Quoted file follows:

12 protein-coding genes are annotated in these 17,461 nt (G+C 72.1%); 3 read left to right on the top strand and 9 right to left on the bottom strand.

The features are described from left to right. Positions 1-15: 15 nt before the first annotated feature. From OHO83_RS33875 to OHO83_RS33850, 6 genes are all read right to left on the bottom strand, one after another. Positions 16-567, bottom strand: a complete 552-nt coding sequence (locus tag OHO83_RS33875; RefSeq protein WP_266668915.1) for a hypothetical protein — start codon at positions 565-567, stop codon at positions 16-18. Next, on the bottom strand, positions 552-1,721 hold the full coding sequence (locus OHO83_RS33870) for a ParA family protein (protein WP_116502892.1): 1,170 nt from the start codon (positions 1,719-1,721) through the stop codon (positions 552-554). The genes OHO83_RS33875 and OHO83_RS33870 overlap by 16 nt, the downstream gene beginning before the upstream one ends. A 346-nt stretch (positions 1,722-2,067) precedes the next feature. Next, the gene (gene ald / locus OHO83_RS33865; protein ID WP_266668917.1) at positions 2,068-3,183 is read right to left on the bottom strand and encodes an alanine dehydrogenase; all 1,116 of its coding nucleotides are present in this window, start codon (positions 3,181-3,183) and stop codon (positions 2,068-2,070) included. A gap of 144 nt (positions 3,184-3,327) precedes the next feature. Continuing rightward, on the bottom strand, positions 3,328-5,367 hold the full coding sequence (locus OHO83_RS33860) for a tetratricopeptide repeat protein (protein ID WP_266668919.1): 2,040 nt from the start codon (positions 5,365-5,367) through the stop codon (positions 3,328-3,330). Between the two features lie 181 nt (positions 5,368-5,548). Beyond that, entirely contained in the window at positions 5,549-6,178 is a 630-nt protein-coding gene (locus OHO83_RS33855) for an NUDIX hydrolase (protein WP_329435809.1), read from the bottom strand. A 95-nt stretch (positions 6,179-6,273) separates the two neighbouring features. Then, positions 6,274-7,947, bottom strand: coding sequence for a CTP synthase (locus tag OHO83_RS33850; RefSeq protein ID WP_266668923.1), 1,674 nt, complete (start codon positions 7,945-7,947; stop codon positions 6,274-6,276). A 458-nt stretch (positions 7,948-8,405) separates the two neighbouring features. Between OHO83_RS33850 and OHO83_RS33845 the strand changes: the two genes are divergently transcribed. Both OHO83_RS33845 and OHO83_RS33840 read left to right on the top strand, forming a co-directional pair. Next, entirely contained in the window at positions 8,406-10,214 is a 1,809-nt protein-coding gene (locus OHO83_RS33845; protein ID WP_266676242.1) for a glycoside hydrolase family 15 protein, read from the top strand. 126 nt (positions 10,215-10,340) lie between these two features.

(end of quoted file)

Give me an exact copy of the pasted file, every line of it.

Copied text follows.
12 protein-coding genes are annotated in these 17,461 nt (G+C 72.1%); 3 read left to right on the top strand and 9 right to left on the bottom strand.

The features are described from left to right. Positions 1-15: 15 nt before the first annotated feature. From OHO83_RS33875 to OHO83_RS33850, 6 genes are all read right to left on the bottom strand, one after another. Positions 16-567, bottom strand: a complete 552-nt coding sequence (locus tag OHO83_RS33875; RefSeq protein WP_266668915.1) for a hypothetical protein — start codon at positions 565-567, stop codon at positions 16-18. Next, on the bottom strand, positions 552-1,721 hold the full coding sequence (locus OHO83_RS33870) for a ParA family protein (protein WP_116502892.1): 1,170 nt from the start codon (positions 1,719-1,721) through the stop codon (positions 552-554). The genes OHO83_RS33875 and OHO83_RS33870 overlap by 16 nt, the downstream gene beginning before the upstream one ends. A 346-nt stretch (positions 1,722-2,067) precedes the next feature. Next, the gene (gene ald / locus OHO83_RS33865; protein ID WP_266668917.1) at positions 2,068-3,183 is read right to left on the bottom strand and encodes an alanine dehydrogenase; all 1,116 of its coding nucleotides are present in this window, start codon (positions 3,181-3,183) and stop codon (positions 2,068-2,070) included. A gap of 144 nt (positions 3,184-3,327) precedes the next feature. Continuing rightward, on the bottom strand, positions 3,328-5,367 hold the full coding sequence (locus OHO83_RS33860) for a tetratricopeptide repeat protein (protein ID WP_266668919.1): 2,040 nt from the start codon (positions 5,365-5,367) through the stop codon (positions 3,328-3,330). Between the two features lie 181 nt (positions 5,368-5,548). Beyond that, entirely contained in the window at positions 5,549-6,178 is a 630-nt protein-coding gene (locus OHO83_RS33855) for an NUDIX hydrolase (protein WP_329435809.1), read from the bottom strand. A 95-nt stretch (positions 6,179-6,273) separates the two neighbouring features. Then, positions 6,274-7,947, bottom strand: coding sequence for a CTP synthase (locus tag OHO83_RS33850; RefSeq protein ID WP_266668923.1), 1,674 nt, complete (start codon positions 7,945-7,947; stop codon positions 6,274-6,276). A 458-nt stretch (positions 7,948-8,405) separates the two neighbouring features. Between OHO83_RS33850 and OHO83_RS33845 the strand changes: the two genes are divergently transcribed. Both OHO83_RS33845 and OHO83_RS33840 read left to right on the top strand, forming a co-directional pair. Next, entirely contained in the window at positions 8,406-10,214 is a 1,809-nt protein-coding gene (locus OHO83_RS33845; protein ID WP_266676242.1) for a glycoside hydrolase family 15 protein, read from the top strand. 126 nt (positions 10,215-10,340) lie between these two features.